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Standing Rock Sioux Tribe leads Native Nations Rise march in Washington






Chairman Dave Archambault II of the Standing Rock Sioux Tribe addresses the media outside of the federal courthouse in Washington, D.C., on October 5, 2016. Photo by Indianz.Com / Available for use under a Creative Commons Attribution-NonCommercial-ShareAlike 4.0 International License

With political and legal options running out, the Standing Rock Sioux Tribe is bringing the battle against the Dakota Access Pipeline to the nation's capital.

The tribe and its allies are gathering in Washington, D.C., this week for Native Nations Rise. The event, which includes a symbolic camp at the Washington Monument starting on Tuesday, culminates with a march to the home of President Donald Trump on Friday.

“They want us to believe the fight is over – but we can still win this. We can unite in peaceful, prayerful resistance against this illegal pipeline,” Chairman Dave Archambault II said in a press release on Friday.

Archambault repeatedly sought a meeting with Trump after the Republican won the election last November. The goal was to inform the new administration of the tribe's well-known objections to the pipeline.

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But the efforts fell short until Mike Black, the acting leader of the Bureau of Indian Affairs, interceded, Archambault told fellow tribal leaders at the winter session of the National Congress of American Indians last month. Yet as the chairman was on his way to D.C. to meet with a senior White House staffer, the Trump team approved the pipeline.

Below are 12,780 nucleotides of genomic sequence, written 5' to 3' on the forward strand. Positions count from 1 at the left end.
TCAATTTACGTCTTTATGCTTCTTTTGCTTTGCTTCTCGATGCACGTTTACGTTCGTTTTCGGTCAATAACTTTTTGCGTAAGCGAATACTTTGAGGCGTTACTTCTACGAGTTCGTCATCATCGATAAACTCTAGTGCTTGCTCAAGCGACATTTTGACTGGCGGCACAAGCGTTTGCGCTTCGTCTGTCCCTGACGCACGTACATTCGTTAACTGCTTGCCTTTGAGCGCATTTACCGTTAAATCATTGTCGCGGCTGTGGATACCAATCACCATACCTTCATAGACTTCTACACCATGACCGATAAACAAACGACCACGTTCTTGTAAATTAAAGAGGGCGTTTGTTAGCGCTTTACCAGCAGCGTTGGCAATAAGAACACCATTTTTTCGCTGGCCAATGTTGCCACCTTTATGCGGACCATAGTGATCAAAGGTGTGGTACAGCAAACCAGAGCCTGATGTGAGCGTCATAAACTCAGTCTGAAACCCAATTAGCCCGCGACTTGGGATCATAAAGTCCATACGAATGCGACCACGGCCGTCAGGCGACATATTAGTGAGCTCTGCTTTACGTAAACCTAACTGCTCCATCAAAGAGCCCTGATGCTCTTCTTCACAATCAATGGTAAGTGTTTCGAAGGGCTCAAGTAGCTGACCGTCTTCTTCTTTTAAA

"I felt kind of slighted," Archambault said. "They decided on Tuesday, the day I flew out," he said, referring to the February 7 announcement on the project.

With the doors effectively closed at the executive branch, the tribe is still hoping to stop the pipeline through litigation. A decision on a preliminary injunction is expected this week and additional motions are pending to put a halt to the controversial project.

But the tribe also believes a strong public showing at Native Nations Rise can help bring about change. A series of blessings, discussions and presentations, along with the march from the headquarters of the U.S. Army Corps of Engineers to the White House, seek to draw attention to the struggles facing Standing Rock and other indigenous communities.

“Now, we are calling on all our Native relatives and allies to rise with us,” Archambault said. “We must march against injustice – Native nations cannot continue to be pushed aside to benefit corporate interests and government whim.”

Meanwhile, work continues at the final construction site in North Dakota, less than a half-mile from Standing Rock. The wealthy backers of the firm have said oil could be flowing anytime between now and April 1. A status update is to be filed in federal court sometime on Monday.

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